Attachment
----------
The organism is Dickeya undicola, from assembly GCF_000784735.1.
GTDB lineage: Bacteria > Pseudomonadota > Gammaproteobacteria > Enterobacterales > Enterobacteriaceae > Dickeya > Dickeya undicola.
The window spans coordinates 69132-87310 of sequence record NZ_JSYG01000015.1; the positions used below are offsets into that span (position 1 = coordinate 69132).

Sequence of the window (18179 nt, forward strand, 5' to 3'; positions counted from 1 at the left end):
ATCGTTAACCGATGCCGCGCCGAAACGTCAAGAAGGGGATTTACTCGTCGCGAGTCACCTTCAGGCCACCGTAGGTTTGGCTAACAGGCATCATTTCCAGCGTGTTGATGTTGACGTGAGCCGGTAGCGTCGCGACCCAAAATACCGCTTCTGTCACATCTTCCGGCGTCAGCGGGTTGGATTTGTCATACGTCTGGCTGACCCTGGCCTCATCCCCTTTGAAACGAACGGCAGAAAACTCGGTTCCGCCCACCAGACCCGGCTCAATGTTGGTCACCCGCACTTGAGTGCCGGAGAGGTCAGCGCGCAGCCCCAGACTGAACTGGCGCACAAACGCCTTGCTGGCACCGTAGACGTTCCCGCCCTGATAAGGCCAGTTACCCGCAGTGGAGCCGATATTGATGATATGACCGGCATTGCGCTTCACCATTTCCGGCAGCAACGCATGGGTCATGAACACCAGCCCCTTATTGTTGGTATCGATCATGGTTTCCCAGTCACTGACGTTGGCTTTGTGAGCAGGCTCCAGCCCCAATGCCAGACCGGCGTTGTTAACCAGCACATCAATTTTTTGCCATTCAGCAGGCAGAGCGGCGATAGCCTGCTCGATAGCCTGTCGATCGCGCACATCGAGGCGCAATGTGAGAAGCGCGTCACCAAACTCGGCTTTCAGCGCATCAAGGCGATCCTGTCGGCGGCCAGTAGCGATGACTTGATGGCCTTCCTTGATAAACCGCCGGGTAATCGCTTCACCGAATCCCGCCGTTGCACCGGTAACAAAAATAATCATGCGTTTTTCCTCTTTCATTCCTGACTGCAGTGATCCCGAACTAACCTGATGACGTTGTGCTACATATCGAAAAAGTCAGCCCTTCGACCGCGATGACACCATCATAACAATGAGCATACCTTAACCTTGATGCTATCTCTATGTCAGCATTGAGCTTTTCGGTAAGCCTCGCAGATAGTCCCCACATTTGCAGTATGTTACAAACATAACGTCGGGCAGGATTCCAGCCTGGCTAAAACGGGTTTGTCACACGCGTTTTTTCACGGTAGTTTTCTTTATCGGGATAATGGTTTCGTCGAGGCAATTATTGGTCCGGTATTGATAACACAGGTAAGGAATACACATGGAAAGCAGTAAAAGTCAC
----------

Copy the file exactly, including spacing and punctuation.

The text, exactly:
The organism is Dickeya undicola, from assembly GCF_000784735.1.
GTDB lineage: Bacteria > Pseudomonadota > Gammaproteobacteria > Enterobacterales > Enterobacteriaceae > Dickeya > Dickeya undicola.
The window spans coordinates 69132-87310 of sequence record NZ_JSYG01000015.1; the positions used below are offsets into that span (position 1 = coordinate 69132).

Sequence of the window (18179 nt, forward strand, 5' to 3'; positions counted from 1 at the left end):
ATCGTTAACCGATGCCGCGCCGAAACGTCAAGAAGGGGATTTACTCGTCGCGAGTCACCTTCAGGCCACCGTAGGTTTGGCTAACAGGCATCATTTCCAGCGTGTTGATGTTGACGTGAGCCGGTAGCGTCGCGACCCAAAATACCGCTTCTGTCACATCTTCCGGCGTCAGCGGGTTGGATTTGTCATACGTCTGGCTGACCCTGGCCTCATCCCCTTTGAAACGAACGGCAGAAAACTCGGTTCCGCCCACCAGACCCGGCTCAATGTTGGTCACCCGCACTTGAGTGCCGGAGAGGTCAGCGCGCAGCCCCAGACTGAACTGGCGCACAAACGCCTTGCTGGCACCGTAGACGTTCCCGCCCTGATAAGGCCAGTTACCCGCAGTGGAGCCGATATTGATGATATGACCGGCATTGCGCTTCACCATTTCCGGCAGCAACGCATGGGTCATGAACACCAGCCCCTTATTGTTGGTATCGATCATGGTTTCCCAGTCACTGACGTTGGCTTTGTGAGCAGGCTCCAGCCCCAATGCCAGACCGGCGTTGTTAACCAGCACATCAATTTTTTGCCATTCAGCAGGCAGAGCGGCGATAGCCTGCTCGATAGCCTGTCGATCGCGCACATCGAGGCGCAATGTGAGAAGCGCGTCACCAAACTCGGCTTTCAGCGCATCAAGGCGATCCTGTCGGCGGCCAGTAGCGATGACTTGATGGCCTTCCTTGATAAACCGCCGGGTAATCGCTTCACCGAATCCCGCCGTTGCACCGGTAACAAAAATAATCATGCGTTTTTCCTCTTTCATTCCTGACTGCAGTGATCCCGAACTAACCTGATGACGTTGTGCTACATATCGAAAAAGTCAGCCCTTCGACCGCGATGACACCATCATAACAATGAGCATACCTTAACCTTGATGCTATCTCTATGTCAGCATTGAGCTTTTCGGTAAGCCTCGCAGATAGTCCCCACATTTGCAGTATGTTACAAACATAACGTCGGGCAGGATTCCAGCCTGGCTAAAACGGGTTTGTCACACGCGTTTTTTCACGGTAGTTTTCTTTATCGGGATAATGGTTTCGTCGAGGCAATTATTGGTCCGGTATTGATAACACAGGTAAGGAATACACATGGAAAGCAGTAAAAGTCAC